Man years earlier Learoyd (Nick Nolte - 48 Hrs) had arrived on an island with a small group of soldiers but as they came under attack from the Japanese he ran for his life into the jungle to hide where he watched from a distance as his colleagues were executed. He ended up being found by a native tribe of head hunters and after doing battle becoming their king. Now after the arrival of commandos Botanist (Nigel Havers - Empire of the Sun) and Tenga (Frank McRae) he finds himself being asked to rejoin the fight against the Japanese something which he says no to having escaped the Western world and found a new life with a new people in a beautiful land. But that all changes when the Japanese arrive and his new found way of life is threatened by an enemy.
John Milius is a name which is familiar to me as he wrote and directed one of my favourite 80s movies "Red Dawn"; in truth he was written many great movies including "Apocalypse Now". But I wouldn't say I was a fan of his as whilst some of his movies have impressed others such as "Conan the Barbarian" didn't. Yet the simplicity of "Farewell to the King" along with the strange combo of a movie starring Nigel Havers and Nick Nolte appealed to me.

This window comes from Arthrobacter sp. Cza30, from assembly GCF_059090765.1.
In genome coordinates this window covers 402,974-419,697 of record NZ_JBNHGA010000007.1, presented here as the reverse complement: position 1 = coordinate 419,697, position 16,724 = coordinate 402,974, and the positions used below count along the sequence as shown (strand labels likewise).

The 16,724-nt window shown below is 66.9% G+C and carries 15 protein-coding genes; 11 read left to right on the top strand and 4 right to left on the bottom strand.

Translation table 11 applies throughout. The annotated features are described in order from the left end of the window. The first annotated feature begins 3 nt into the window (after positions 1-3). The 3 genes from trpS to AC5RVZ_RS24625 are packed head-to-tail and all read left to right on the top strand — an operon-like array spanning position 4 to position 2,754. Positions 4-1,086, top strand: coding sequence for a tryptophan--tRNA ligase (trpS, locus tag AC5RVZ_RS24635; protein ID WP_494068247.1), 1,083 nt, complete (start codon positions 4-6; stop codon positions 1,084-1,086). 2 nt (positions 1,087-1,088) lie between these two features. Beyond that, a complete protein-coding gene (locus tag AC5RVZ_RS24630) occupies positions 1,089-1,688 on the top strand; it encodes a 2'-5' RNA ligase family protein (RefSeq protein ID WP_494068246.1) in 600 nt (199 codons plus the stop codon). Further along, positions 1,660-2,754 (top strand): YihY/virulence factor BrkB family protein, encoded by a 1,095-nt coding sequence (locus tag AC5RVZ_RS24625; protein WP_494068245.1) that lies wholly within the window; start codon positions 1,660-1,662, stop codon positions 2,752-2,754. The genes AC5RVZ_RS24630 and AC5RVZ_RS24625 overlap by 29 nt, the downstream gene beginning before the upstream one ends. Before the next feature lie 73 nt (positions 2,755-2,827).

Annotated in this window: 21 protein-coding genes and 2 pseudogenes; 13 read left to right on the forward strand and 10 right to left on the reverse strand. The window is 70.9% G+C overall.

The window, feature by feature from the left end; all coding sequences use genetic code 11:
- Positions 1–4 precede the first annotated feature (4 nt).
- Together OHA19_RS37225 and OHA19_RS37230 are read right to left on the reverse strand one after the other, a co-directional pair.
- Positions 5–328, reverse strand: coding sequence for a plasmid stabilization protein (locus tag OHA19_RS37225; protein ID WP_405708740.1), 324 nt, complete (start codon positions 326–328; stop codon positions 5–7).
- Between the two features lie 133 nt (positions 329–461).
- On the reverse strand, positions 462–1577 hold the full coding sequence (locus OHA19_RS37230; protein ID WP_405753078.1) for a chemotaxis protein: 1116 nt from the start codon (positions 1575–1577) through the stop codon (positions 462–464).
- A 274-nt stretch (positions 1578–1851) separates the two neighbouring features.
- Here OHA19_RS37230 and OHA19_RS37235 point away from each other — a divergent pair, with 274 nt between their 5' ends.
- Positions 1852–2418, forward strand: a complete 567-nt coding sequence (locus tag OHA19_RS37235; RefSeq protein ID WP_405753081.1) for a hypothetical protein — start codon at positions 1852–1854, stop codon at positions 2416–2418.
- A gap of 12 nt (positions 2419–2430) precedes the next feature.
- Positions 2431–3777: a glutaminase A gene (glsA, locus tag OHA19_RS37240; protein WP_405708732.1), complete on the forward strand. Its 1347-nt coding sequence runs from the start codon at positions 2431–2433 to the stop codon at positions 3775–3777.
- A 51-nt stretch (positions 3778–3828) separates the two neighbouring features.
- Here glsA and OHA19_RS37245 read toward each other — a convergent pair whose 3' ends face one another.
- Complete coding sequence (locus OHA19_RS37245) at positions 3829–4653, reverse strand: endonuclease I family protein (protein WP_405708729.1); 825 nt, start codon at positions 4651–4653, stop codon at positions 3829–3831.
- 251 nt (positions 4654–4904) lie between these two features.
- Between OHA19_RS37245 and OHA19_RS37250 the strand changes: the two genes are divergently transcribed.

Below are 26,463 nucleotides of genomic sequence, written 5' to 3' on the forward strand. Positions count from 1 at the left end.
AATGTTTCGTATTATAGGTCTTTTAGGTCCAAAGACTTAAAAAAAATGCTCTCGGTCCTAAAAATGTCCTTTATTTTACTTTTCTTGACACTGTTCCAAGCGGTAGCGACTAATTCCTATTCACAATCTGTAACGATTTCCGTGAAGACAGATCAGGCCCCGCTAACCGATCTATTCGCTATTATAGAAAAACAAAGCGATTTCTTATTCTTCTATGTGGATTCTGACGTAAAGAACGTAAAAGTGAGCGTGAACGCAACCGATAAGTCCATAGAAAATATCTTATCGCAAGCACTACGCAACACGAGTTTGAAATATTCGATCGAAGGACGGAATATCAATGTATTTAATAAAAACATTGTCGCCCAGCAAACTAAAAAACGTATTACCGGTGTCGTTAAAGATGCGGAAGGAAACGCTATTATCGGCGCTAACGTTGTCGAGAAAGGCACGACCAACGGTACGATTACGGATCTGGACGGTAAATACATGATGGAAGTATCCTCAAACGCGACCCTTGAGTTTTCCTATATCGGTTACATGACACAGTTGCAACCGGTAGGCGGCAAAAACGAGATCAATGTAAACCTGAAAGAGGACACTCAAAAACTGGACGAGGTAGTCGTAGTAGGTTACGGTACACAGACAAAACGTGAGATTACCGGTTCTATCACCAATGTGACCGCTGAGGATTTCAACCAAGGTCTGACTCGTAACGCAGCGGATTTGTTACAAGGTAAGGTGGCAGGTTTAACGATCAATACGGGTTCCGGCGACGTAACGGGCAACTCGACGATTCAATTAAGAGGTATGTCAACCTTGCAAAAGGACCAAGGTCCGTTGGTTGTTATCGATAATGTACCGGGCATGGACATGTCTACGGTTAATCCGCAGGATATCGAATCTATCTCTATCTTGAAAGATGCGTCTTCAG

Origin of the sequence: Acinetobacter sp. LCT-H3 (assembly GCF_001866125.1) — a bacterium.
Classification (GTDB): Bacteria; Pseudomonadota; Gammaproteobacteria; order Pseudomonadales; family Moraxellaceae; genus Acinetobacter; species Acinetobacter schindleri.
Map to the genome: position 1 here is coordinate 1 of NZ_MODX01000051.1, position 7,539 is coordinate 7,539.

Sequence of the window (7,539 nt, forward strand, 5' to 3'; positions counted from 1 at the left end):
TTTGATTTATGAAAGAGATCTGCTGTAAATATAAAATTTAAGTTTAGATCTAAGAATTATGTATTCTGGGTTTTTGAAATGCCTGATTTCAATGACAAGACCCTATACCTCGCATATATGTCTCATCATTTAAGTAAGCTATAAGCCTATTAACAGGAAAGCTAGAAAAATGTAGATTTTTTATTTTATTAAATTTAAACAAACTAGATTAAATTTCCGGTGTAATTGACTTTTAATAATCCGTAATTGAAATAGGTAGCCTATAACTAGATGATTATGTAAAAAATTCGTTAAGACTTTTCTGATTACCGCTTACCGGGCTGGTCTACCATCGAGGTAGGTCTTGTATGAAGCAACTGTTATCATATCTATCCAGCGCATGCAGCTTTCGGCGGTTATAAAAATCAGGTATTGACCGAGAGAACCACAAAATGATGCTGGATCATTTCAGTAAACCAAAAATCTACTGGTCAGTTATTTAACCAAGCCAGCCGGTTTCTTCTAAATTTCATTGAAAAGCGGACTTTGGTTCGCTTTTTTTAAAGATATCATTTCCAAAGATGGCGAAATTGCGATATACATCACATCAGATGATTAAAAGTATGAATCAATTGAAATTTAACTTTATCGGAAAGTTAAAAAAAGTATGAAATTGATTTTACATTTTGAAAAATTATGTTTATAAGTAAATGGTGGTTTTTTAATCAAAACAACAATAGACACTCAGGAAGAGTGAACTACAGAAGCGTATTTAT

Now some may disagree with me over my claim that "Farewell to the King" is a simple movie as it does have depth. That depth comes from the character of Learoyd who has found his own little Nirvana and has turned his back on the West and so for those who like to analyse movies it is Learoyd's character which provides the food for thought. But on a simple level we have a man whose home has been threatened and so having turned down the request to fight the Japanese now has a reason to fight and fight he certainly does.
Now "Farewell to the King" has a PG certificate and whilst it is not the most violent movie I have come across it does contain more violence than you might expect. It also contains plenty of humour and without being cheesy has that 80s action movie feel which in many ways is what appealed to me. Basically it is typical of John Milius from that era.
But "Farewell to the King" has a huge problem and it is the unlikely casting combinations. Nigel Havers and Frank McRae are like an odd couple of bungling commandos as they haphazardly parachute in and end tied up by the tribe of natives. And then there is Nick Nolte who is fine when it comes to the action side of the movie but doesn't have the depth to fully bring to life the character early on when he is silent and mysterious.
What this all boils down to is that "Farewell to the King" is by no means a great movie but one which works both at an entertaining simple level with action and humour but also at a level which has depth for those who like to analyse movies as well.